Made in Yorkshire members recognised at inaugural Inclusivity Awards

Members of Made in Yorkshire have been recognised for their enthusiastic support for the organisation’s Inclusivity Campaign.

Eight companies from the network were invited to attend a reception at the House of Lords where they were the recipients of the inaugural Inclusivity awards.

Accompanying them to Westminster were twelve companies from sister network, Made in the Midlands, who have also been supporting the campaign during its first full year.

The Yorkshire companies recognised were: ActionPlas, BASF, BHP, Christeyns, Clarion, E3 Recruitment, Elis (formerly Berendsen) and Pennine Pneumatic Services.

Commenting on the awards, Jason Pitt, CEO of the Made In Group, said: “This has been a tremendous first year for the Inclusivity campaign, more than 30 companies are now more inclusive employers, a by-product of course is they are improving the perception of engineering which in turn widens the recruitment pool whilst also improving productivity of the people already in their businesses.”

Entering the awards, firms were asked to outline the positive effect Inclusivity had had on their business, what hurdles they had had to overcome and how the campaign would be used to define the company in the future.

Ruth Gosnay, of ActionPlas, said that since starting their Inclusivity journey, the company has recruited from both ends of the work life spectrum.

In September, it recruited two shop floor apprentices, whilst at the same time appointed a 63-year-old Sales Manager.

“The reason behind the recruitment is the plethora of knowledge and experience that can be divulged to the younger, less experienced colleagues,” she said. “Whereas the apprentices will enable to company to future proof against potential skills gaps.”

As a relatively small SME, employing just 30 people, ActionPlas opted to conduct the Engagement and Inclusion survey to establish how aware the team was with regards to Inclusivity.

“This gave me a benchmark from where to work from and also highlighted areas of strength and weakness that needed initial investigation and education,” she said.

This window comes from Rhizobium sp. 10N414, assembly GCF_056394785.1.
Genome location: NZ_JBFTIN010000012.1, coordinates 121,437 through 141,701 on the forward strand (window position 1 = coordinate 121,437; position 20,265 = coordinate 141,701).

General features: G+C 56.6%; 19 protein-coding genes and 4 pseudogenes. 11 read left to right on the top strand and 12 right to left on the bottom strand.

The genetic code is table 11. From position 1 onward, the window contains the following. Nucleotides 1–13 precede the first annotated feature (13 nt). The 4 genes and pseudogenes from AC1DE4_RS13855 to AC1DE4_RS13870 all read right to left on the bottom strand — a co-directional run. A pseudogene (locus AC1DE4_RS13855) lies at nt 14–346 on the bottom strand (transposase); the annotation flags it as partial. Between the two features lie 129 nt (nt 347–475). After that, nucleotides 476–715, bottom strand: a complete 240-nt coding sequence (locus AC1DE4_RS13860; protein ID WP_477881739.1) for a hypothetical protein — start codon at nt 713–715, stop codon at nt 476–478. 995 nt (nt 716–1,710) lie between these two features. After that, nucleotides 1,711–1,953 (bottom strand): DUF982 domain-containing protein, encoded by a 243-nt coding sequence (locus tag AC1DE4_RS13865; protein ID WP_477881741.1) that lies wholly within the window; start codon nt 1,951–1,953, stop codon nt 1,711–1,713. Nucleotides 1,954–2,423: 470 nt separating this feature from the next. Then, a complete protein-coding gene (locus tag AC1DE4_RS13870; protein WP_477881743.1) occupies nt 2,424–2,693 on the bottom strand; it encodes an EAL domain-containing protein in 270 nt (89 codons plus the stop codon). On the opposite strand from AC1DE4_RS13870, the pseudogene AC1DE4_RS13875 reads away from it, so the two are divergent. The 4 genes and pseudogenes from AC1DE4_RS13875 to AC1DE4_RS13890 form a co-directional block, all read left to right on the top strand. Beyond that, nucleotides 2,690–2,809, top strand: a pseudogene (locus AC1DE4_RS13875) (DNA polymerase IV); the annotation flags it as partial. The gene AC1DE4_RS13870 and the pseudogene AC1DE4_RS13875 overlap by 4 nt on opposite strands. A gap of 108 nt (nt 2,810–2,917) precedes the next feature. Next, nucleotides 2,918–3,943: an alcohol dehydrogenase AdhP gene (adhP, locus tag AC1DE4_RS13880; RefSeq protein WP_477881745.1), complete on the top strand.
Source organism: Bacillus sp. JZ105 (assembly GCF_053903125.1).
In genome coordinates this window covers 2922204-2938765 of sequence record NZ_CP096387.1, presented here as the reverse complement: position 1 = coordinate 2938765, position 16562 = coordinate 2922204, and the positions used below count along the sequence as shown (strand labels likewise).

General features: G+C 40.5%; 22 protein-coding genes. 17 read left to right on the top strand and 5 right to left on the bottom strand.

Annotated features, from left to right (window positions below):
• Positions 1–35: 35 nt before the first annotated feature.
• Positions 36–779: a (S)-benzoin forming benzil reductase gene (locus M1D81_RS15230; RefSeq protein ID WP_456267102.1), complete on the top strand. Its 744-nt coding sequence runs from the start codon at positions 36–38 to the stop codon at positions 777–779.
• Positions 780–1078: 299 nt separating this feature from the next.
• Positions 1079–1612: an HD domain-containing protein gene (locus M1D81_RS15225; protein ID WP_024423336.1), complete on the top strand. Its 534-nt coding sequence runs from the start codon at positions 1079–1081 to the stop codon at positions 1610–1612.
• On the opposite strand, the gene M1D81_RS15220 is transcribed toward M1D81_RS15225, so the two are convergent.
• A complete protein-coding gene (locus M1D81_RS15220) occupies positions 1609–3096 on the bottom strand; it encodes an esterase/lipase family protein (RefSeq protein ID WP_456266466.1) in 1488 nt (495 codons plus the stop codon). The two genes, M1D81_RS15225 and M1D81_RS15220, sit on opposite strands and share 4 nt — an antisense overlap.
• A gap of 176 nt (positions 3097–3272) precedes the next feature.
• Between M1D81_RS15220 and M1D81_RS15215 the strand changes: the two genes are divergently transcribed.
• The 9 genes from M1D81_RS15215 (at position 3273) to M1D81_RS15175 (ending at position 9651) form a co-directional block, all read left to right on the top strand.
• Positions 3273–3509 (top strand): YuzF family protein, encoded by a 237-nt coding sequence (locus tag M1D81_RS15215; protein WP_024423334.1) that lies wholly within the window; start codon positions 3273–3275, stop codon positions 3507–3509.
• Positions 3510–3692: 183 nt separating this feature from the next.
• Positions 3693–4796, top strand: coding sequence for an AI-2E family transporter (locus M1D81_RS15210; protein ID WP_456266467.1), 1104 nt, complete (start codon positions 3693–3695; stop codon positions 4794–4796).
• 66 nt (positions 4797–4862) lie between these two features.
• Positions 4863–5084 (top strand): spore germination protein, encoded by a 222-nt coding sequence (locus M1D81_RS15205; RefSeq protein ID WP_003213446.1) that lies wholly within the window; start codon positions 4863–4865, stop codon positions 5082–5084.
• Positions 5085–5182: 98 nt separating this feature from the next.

“Then we need to make sure this becomes so much a part of the Actionplas ethos that we don’t even know we’re including it.”

Sarah Dufton, of Christeyns, said the firm had opted to make its 2018 apprenticeship intake the focus of its Inclusivity work.

“The insights we have gained from this area have been transferable to many other business processes,” she said.

“Historically Christeyns has received a wide variety of diverse applications to our apprenticeship scheme. However, we have struggled to attract successful applications to our apprenticeship selection day, and in turn then convert these into offers of employment. Typically attendance at the assessment day has been approx. 60% and mainly White British male candidates that attend.

The Inclusivity toolkit provided us with great insights to review our processes and identify areas which may be making Christeyns less attractive to diverse groups of people.”

She said simple changes, such as amending advert wording and ensuring the firm had a diverse selection panel in place had made a big difference.

One thing which the company found particularly beneficial was putting candidates in touch with employees with a similar background in order to provide reassurance.

“This time around, and for the first year this year we had diverse group of candidates at our selection day. This meant that our intake this year as a whole was much more diverse,” she said.

“We have recruited our first female Muslim apprentice onto a manufacturing apprenticeship programme which is a huge success for us.”

Turning its attention to mental health, the company said it had been keen to improve this side of its operation.

“We have now created within the company a group of mental health wellbeing ambassadors who are all Mental Health First Aiders,” added Sarah.